May 9th, 2016

Plant Swap

PlantsIf you’re an avid gardener like me then this is your busiest time of year. It’s time to clean out your vegetable and flower beds, plan this year’s garden, and get your seeds started. When planning my garden I think about which plants worked well last year, which ones didn’t, what perennials need dividing, and where I need new plants.

One of the easiest ways to get free plants is to divide the ones you already have. One of the wonderful things about perennials is that as long as they are happy where they are they will come back year after year with very little maintenance on your part. But eventually they will get too big or start looking unkempt, and then it’s time to divide them. This will not only improve the health of the plant but give you extras you can use in your garden and share with other gardeners. I know I’d rather pass on an extra plant and give it a good home than, heaven forbid, throw it away!

But what if you’re looking for something new? One of the best, and cheapest, ways of adding diversity to your garden and trying new plants is to go to a plant swap. At a plant and seed swap gardeners bring their extra seeds, seedlings or plant divisions and trade them with other gardeners. It’s a great way to share plants and gardening experiences, and it’s free!
Whether you’re an experienced or beginner gardener you want to make the most of your garden. At CCPL we have an extensive collection of gardening books and magazines, but if you’re looking for the latest, most up-to-date information you might want to check out our collection of on-line magazines available through Zinio where you can download home and garden magazines like Birds and Blooms, Country Gardens and Organic Life. In addition, our Gardening, Landscape and Horticulture database contains magazine and journal articles for everyone from the novice gardener to the professional.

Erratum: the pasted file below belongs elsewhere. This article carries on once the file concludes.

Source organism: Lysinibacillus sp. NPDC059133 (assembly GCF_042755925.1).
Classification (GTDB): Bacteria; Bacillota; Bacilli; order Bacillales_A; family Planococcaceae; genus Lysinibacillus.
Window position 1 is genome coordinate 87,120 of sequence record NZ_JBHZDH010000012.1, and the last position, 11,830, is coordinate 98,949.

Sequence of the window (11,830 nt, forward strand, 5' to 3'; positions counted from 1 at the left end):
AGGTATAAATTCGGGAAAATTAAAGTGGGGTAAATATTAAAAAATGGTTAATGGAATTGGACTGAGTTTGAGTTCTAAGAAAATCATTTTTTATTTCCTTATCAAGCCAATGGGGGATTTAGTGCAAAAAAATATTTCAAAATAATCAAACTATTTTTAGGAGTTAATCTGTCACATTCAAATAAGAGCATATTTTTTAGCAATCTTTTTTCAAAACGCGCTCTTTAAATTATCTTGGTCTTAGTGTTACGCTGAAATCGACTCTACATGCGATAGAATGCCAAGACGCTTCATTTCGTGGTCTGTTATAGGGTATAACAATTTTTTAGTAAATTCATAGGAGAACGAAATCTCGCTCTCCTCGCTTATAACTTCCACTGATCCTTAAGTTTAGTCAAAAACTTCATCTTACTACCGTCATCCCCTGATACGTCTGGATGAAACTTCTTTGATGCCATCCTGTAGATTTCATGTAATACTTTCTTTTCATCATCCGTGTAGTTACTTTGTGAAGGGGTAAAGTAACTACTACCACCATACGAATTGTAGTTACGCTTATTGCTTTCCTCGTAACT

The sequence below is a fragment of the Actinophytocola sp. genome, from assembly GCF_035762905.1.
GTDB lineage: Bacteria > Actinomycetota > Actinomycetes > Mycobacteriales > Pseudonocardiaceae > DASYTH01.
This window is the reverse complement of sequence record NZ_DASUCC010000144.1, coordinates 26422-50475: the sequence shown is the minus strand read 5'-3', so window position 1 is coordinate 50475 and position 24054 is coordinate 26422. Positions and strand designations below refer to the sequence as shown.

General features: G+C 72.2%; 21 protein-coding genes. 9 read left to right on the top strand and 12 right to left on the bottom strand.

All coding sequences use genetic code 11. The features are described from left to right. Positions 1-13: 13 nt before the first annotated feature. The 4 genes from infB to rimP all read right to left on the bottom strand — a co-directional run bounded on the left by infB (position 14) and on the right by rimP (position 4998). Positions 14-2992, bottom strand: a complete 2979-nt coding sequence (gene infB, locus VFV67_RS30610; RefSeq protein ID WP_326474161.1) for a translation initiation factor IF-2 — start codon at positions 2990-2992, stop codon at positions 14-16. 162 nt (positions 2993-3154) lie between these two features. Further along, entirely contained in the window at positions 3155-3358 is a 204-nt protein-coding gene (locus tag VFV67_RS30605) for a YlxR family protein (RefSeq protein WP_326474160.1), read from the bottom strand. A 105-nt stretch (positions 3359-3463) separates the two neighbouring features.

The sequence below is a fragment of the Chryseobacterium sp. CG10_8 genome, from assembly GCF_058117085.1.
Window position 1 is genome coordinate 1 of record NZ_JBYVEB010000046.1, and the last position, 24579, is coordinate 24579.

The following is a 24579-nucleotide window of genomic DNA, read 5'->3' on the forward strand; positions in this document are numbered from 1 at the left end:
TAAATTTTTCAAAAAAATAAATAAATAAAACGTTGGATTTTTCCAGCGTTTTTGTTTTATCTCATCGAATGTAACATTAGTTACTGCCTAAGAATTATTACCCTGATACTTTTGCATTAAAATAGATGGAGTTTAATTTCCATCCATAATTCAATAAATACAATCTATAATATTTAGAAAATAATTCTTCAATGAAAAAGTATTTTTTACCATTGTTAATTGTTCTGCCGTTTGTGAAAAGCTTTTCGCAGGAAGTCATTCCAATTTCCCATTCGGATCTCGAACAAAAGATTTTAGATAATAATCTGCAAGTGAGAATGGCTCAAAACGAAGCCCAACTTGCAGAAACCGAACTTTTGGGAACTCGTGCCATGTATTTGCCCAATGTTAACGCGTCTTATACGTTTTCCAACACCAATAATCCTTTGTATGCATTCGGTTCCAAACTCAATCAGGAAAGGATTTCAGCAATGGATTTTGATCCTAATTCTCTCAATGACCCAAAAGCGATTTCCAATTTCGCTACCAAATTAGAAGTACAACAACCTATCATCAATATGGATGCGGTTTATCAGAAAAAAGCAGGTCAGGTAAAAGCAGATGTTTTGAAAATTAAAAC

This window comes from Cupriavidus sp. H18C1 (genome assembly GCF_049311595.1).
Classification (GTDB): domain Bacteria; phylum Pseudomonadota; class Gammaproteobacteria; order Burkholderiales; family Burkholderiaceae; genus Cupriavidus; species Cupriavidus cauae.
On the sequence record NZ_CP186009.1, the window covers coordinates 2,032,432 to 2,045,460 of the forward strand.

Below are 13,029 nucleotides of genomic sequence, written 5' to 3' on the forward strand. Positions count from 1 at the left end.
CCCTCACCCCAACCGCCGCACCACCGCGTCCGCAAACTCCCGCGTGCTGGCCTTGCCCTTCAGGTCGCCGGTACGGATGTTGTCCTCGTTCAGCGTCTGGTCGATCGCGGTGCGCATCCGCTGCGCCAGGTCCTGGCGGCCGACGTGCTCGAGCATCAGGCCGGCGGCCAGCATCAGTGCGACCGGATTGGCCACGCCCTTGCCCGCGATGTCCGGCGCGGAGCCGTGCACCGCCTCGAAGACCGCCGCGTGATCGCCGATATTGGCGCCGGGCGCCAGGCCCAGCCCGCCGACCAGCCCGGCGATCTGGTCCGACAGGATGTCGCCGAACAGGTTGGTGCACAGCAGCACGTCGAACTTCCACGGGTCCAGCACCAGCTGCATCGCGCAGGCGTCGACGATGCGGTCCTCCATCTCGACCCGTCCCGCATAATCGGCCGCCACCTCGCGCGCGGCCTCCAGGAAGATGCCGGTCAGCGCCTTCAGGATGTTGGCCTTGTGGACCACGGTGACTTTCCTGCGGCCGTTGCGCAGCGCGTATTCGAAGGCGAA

For more hands-on instruction you can find home and garden programs throughout the Cecil County Public Library system. Check online through our calendar or look in The Link, our library newsletter; available in branches, online or have it emailed to you for a first look at upcoming events.

On Thursday, May 12 from 6-8 pm the Elkton Library will hold its 4th Annual Plant Swap. And if you can’t make it to Elkton, the Perryville Library will be holding their 2nd Annual Plant and Seed Swap on Wednesday, May 25 from 6-8. We hope you can make it! This will be a wonderful opportunity to swap plants, seeds and experiences with other gardeners. Don’t miss the chance to try something new in your garden!

What’s your favorite perennial to share?


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October 5th, 2015

Orphan Trains

child on trainI would guess that many of you, like me, had never heard of the orphan trains until the publication of Orphan Train by Christina Baker Kline. Since its publication in 2013 it has been a surprise hit and a book club favorite. It tells a story about a little-known but important part of American history: the Orphan Train Movement.

Founded in 1853 in New York City, the Children’s Aid Society committed itself to the “placing out” of children from the slums of New York City to rural America. Between 1854 and 1930, 150,000 children would ride the so-called orphan trains. The goal was to move destitute children from New York City and other large East coast cities, to the Midwest where it was thought they would enjoy a better way of life. The children boarded the trains carrying all of their possessions in a cardboard suitcase. At each stop the children would disembark where interested citizens would make their choices. If a child was not chosen they were sent on to the next town. Despite the Society’s best efforts, some children suffered. Though they tried to keep siblings together, often brothers and sisters would be separated. Some felt abandoned and lonely and were viewed by their adoptive families and communities as outsiders. In the worst cases they were treated as slave labor and physically abused. But for many it was a blessing and they were adopted by loving families.

On Wednesday, October 14 at 7:00 p.m., award-winning author and member of the National Orphan Train Historical Society, Donna Aviles, will speak at the Perryville Branch Library. As the granddaughter of an orphan train rider, Ms. Aviles has a very personal connection to its history. The presentation will include a discussion of the Orphan Train Movement and a recording of the reminiscences of an Orphan Train rider as he recalls his experience travelling from a New York orphanage to Kansas.

Will you join us on October 14?


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